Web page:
Winners - Los Villanos' Villano III, Villano IV & Villano V

A celebration of Villano III's career followed, with this PPV beginning to build a theme of honouring the past, more than looking to the future. The funky cage was lowered, complete with billboards around the side, in preparation for what Striker described as the "Aerial Assault" match, whether that is the actual name I have no idea.

Three Way Trios Aerial Assault Match for AAA World Trios Championships.
Los Hell Brothers (C)
El Hijo del Fantasma, El Texano, Jr. & Pentagon, Jr.
Angelico, Jack Evans & Fenix

The gimmick was essentially a combination of a steel cage match and TNA's Ultimate X, with the World Trios titles being suspended on a beam across the top of the cage. A big ol' clusterfuck of a match. The spots in this one were big, Fenix's moonsault of the top of the cage, Angelico jumping to the middle beam of one edge of the cage and some big bumps through a tables, here and there. I imagine the match looked much better inside the arena, as the camera work was shoddy throughout, making it difficult to feel like you were catching everything that was going on and making some of the spots look not quite as impressive as they could have. 

Personally, I think having three teams, or nine different wrestlers in the match, hurt the contest, as there was just too many bodies standing around inside the cage, especially at the start of the match. Six performers would have been enough to keep the spot count high, whilst keeping people busy from start to finish. In a comparison to WWE's Money in the Bank concept this match lacked a slickness and the spots seemed to be more for the sake of it, rather than in an attempt to get hold of the title belts. Almost certainly the best match of the show so far, but still didn't deliver on the promise of an intriguing gimmick and the talents involved in the match.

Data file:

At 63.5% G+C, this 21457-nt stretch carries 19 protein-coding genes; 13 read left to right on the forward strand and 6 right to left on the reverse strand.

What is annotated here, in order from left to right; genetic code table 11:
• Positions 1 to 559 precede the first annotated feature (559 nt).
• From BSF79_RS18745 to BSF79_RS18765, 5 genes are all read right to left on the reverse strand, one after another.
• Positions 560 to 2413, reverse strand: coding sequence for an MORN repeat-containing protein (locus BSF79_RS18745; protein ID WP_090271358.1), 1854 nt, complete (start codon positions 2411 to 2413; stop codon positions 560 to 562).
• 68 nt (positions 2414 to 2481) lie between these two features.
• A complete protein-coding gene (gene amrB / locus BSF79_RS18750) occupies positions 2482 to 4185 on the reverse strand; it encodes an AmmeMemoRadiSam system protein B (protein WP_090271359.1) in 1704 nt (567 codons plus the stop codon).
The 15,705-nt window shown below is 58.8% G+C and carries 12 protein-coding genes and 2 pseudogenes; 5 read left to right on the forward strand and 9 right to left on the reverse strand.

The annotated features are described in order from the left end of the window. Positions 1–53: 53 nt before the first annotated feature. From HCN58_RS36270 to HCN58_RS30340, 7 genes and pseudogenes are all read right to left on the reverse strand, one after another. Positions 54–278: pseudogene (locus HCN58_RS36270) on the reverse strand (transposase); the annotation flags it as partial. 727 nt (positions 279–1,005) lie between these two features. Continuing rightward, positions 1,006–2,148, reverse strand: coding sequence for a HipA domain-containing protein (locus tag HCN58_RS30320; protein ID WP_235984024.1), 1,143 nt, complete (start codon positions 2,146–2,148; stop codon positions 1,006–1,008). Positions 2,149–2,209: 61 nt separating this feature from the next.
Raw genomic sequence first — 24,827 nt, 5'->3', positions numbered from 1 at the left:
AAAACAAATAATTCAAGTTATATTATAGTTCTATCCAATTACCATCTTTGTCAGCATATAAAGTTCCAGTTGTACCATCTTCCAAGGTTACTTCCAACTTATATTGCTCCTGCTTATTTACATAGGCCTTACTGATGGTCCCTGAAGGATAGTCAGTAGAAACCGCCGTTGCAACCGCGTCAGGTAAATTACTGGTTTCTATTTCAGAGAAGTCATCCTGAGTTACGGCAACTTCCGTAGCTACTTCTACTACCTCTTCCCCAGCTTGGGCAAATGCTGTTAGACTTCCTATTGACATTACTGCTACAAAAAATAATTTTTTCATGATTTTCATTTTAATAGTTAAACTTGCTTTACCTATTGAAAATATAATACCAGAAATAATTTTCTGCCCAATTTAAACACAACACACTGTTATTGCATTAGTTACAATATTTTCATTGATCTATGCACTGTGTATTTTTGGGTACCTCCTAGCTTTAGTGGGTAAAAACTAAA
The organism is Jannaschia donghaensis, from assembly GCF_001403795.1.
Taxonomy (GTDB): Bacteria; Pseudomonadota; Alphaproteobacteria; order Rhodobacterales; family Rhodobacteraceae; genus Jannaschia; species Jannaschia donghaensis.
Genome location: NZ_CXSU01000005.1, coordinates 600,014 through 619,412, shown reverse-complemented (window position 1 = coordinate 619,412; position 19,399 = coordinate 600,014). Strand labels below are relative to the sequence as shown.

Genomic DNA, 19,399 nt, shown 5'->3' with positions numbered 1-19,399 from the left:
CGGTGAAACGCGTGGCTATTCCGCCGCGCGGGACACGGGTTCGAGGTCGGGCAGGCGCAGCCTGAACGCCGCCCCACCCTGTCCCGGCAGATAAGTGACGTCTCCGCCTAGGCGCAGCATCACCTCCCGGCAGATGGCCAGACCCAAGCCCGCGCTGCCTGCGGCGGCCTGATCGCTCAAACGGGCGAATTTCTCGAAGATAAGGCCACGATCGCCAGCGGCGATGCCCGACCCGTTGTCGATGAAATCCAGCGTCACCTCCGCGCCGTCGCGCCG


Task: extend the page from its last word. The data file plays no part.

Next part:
Winners and still AAA World Trios Champions - Los Hell Brothers

Plenty of replays followed, alongside the celebrating Los Hell Brothers, who managed to retain their titles. We got some good shots of fans dicking about for a bit, which was slightly better than the wide shot of the arena that was the usual go to between matches, with the commentary randomly switching to Spanish for a little while.

One Fall Tag Team Match
Blue Demon, Jr & La Parka
El Mesias & Electroshock

The highlight of this match for me was realising that Electroshock looked like a gimp Giant Gonzales, in his ridiculous get-up. Things felt rather short here, in what was a basic tag team encounter, set up to celebrate the career of Blue Demon, Jr, as the theme of the PPV continued. There was nothing that stood out as particularly good or bad, but for the biggest PPV of the year, I was expecting a little bit more here than a basic tag team match. The finish saw Demon, Jr. able to get Gimpy Giant Gonzales to tap out with his El Pulpo submission, which made for a decent send off for the former NWA World Heavyweight Champion. 

Winners - Blue Demon, Jr. & La Parka

An emotional celebration followed and it was clear that Blue Demon, Jr. meant a lot to everyone involved in the show.

Hector Garza and El Hijo del Perro Aguayo became the 10th and 11th inductees into the AAA Hall of Fame. An emotional experience for the live crowd and the families of the inductees, due to both having passed away in recent years, with Aguayo's death being particularly recent. Unfortunately, Hugo Savinivich's commentary was missing for the initial induction meaning that most of the speech was lost on me, however, he returned for the second induction, adding to the moment and really helping me to understand the significance of the duo and their group, Perros del Mal, in Mexican wrestling.